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Savannah National Wildlife Refuge: Gallinules, Bobcats and Gators, Oh My!

11 Jul 2016
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One man’s adventure to the wild and why you should follow in his footsteps.
By Kieran Paulsen

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Savannah is an enchanting city. The winding cobblestone streets, the live oaks heavy with Spanish moss, and the historic buildings generate an air of mystery and adventure. It’s a unique city with almost enough idiosyncrasies to outnumber the biting gnats. However, if you grew up among forests and cornfields like I did, then even charming cities like Savannah can feel claustrophobic.

So what’s a person to do when Forsyth Park doesn’t satisfy the longing for a wide-open, natural space? There are a few options:

  1. Adopt as many plants as possible. Create a veritable forest in your home and hope you don’t lose your children in the jungle.
  2. Become a mountain hermit.
  3. Cry.

Appealing choices, aren’t they? Luckily there’s a fourth option that requires neither plant parenthood nor isolating oneself in the mountains. Visit the Savannah National Wildlife Refuge (Savannah NWR).

The Savannah NWR was founded in 1927 and consists of 29,175 acres of marshes, creeks, bottomland hardwoods, and tidal rivers. Much of the refuge is only accessible by boat, but there are also miles of maintained walking trails. Last weekend my roommate Rachelle and I decided to brave the swamp and see what Savannah’s wild places had to offer.

Before the swamp, though, comes the Visitor’s Center. Fifteen minutes from downtown Savannah, a straight shot across the Eugene Talmadge bridge, and one left turn brings you to the front gate. The center is staffed by loyal volunteers like John Edman, who was a biology professor for 40 years before he settled in Sun City.

Edman started volunteering at the center when it was built six years ago. He usually staffs the front desk, assisting visitors by providing information regarding the trails. His favorite part about working at the center is, “The variety of the nature. You’ve got marshes, rivers, creeks, and hardwood areas, so there’s lots to see.”

Most people visit in the spring and summer, which is when the wildlife is most active. The refuge is home to thousands of animals but its most notable inhabitants are 1purple gallinules, 2bobcats, and -- the most popular by far-- 3American alligators

“There are plenty out right now,” Edman assured, nodding seriously to a young girl who peeked over the desk during our interview. “People come from all over the world to see the gators,” he gestured to a world map on the wall, which was skewered with red pins to show that visitors had come from as far as Russia, Brazil, and Madagascar.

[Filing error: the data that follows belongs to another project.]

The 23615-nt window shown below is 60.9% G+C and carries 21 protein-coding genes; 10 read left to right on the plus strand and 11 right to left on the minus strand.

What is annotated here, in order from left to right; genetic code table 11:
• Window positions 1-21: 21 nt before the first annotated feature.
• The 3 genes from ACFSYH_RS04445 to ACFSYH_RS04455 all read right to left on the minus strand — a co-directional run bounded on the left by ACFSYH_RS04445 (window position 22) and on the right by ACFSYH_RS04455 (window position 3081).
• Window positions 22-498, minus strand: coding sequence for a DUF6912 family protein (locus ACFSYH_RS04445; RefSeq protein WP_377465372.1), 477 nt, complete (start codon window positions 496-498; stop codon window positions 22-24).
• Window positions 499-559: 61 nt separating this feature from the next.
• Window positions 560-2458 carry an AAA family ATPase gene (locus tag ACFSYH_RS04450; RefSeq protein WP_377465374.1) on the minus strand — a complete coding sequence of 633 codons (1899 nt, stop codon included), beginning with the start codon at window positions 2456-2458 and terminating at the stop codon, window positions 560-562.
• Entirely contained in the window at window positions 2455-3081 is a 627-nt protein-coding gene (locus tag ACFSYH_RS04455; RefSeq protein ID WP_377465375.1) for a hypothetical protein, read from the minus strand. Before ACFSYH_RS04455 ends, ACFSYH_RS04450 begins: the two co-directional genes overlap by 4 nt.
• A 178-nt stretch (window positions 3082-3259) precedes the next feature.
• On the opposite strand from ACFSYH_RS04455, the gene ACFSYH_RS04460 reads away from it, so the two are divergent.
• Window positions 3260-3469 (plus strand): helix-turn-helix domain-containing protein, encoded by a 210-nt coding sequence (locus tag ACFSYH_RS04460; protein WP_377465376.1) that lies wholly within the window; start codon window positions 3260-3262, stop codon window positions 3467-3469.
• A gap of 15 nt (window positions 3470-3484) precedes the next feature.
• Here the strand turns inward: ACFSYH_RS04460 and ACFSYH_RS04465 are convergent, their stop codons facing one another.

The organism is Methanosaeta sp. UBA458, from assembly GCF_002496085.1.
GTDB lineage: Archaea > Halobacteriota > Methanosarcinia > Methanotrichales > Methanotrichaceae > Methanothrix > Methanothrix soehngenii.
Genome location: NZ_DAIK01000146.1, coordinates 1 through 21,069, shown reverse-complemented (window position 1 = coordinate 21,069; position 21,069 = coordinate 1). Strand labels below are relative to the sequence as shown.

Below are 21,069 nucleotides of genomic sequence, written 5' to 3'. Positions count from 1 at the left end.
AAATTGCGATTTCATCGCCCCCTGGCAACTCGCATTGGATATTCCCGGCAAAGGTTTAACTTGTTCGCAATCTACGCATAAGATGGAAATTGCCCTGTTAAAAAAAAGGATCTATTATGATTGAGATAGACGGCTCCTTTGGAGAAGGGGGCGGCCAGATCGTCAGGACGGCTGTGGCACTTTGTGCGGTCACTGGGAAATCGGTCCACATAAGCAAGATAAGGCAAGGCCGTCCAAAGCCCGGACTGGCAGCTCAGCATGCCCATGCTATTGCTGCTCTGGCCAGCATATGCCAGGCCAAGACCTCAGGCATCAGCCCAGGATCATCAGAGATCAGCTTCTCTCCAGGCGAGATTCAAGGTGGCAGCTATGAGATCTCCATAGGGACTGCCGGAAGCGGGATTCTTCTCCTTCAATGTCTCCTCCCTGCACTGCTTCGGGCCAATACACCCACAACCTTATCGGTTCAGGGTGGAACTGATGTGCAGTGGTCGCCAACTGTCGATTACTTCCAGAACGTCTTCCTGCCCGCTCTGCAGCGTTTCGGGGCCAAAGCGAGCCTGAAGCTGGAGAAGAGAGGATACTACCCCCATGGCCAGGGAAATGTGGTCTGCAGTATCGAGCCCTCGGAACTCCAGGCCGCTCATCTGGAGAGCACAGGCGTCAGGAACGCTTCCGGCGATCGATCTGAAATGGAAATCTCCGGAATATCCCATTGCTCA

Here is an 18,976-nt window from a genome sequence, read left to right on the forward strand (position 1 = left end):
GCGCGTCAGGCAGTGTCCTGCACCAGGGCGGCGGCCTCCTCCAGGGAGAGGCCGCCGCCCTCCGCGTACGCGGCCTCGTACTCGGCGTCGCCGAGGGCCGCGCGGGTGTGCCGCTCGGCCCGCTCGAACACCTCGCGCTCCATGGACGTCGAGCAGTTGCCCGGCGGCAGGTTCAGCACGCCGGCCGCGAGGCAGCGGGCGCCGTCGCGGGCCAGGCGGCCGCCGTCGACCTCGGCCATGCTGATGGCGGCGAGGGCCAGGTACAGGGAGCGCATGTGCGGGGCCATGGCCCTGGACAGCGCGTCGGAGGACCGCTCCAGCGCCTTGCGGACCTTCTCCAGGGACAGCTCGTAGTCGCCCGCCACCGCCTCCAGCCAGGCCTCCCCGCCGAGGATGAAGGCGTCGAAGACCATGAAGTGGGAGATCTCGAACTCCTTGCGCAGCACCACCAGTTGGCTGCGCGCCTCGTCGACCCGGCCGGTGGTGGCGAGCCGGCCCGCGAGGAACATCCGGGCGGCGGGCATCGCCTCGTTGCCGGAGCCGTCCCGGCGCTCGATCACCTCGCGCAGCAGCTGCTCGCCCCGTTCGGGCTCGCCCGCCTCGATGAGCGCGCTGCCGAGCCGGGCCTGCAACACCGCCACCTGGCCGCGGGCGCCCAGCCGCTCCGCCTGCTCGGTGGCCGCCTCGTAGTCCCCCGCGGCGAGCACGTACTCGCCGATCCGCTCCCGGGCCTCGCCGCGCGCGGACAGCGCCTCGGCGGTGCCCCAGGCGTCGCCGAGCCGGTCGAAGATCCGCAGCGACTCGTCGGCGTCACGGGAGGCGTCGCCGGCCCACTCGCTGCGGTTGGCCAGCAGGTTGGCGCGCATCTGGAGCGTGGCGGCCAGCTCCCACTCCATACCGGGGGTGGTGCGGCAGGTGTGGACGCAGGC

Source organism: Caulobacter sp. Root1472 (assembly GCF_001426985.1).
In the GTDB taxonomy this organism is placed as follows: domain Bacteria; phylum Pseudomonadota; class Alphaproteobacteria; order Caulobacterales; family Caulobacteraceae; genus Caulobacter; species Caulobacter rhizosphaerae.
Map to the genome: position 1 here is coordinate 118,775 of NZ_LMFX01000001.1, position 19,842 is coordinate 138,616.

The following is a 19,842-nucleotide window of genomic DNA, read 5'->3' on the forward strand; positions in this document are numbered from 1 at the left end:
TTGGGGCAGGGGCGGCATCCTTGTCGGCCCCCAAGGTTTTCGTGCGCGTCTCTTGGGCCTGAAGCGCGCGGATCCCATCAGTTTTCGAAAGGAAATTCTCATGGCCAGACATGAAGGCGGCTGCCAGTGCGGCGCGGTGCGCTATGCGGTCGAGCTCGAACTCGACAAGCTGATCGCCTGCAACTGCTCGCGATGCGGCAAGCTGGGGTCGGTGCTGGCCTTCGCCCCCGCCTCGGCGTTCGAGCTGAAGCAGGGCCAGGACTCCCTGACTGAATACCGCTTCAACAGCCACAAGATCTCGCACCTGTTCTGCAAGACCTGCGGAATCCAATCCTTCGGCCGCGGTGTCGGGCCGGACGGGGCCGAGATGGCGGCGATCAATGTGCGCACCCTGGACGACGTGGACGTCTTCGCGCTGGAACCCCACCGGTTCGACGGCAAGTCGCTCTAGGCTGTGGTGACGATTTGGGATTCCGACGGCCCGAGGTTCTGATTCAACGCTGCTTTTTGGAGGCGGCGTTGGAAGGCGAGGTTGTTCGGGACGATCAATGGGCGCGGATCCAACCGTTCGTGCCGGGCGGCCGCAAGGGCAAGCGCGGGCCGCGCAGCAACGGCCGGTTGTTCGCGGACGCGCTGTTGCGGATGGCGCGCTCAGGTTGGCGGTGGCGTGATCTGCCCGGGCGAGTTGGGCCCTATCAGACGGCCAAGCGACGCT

Rachelle and I bid Edman farewell and headed off, trail maps in hand, and alligator evasion plans in mind.

The refuge orients its walking trails along a four-mile Wildlife Drive for cars. There’s parking at each trailhead.

The first trail is the Recess Plantation trail, which is a simple 3.2 mile loop around the John Hill Canal. It took all of thirty seconds for Rachelle to spot a hulking gator on the opposite bank.

Alligators have remained virtually unchanged since prehistoric times. Rachelle and I stumbled on six more before the trail looped back so we couldn’t help but make some Jurassic Park jokes. I mean, look at this creature, and tell me you don’t think dinosaur.

There are five trails: Recess Plantation, Plantation Island, Raccoon Island, Tupelo, and Little Back River. Each one is different; the landscape varies from pure marshland, where the horizon stretches low over the reeds, to live oak forests, where the trees are dense and timeless.

Little Black River was my favorite trail. It has twists and turns that make the walk more challenging and it showcases both marsh and forest.

It was 5:30 p.m. by the time Rachelle and I stopped to turn back. Clouds were starting to interfere with the setting sun, the wind was beginning to chill, and a chorus of wetland creatures announced the coming of dusk.

We headed for the car, finally quiet after an afternoon full of joking and bantering. The two of us ended our trip in companionable silence, turning once more to look over the marsh before settling into the car and driving back to Savannah.

Until next time, Little Back River!

The Savannah NWR isn’t just beautiful, it’s also a critical part of the coastal ecosystem. Susan-Marie Stedman, a wetland scientist for the National Marine Fisheries Service, explains, “Marshes and wetlands are as productive as tropical rainforests in terms of biomass. They also protect the coastline from hurricanes because the grass helps dissipate wave energy from damaging storms. Some people think that Hurricane Katrina wouldn’t have been so devastating if the wetlands had been preserved better.”

The Savannah NWR allows hiking, hunting, fishing, bird watching, photography, and hosts special family days every month. The trails are open from sunrise to sunset, there’s no entry fee, and the Visitor’s Center is open 9:00 a.m. to 4:00 p.m. Monday through Saturday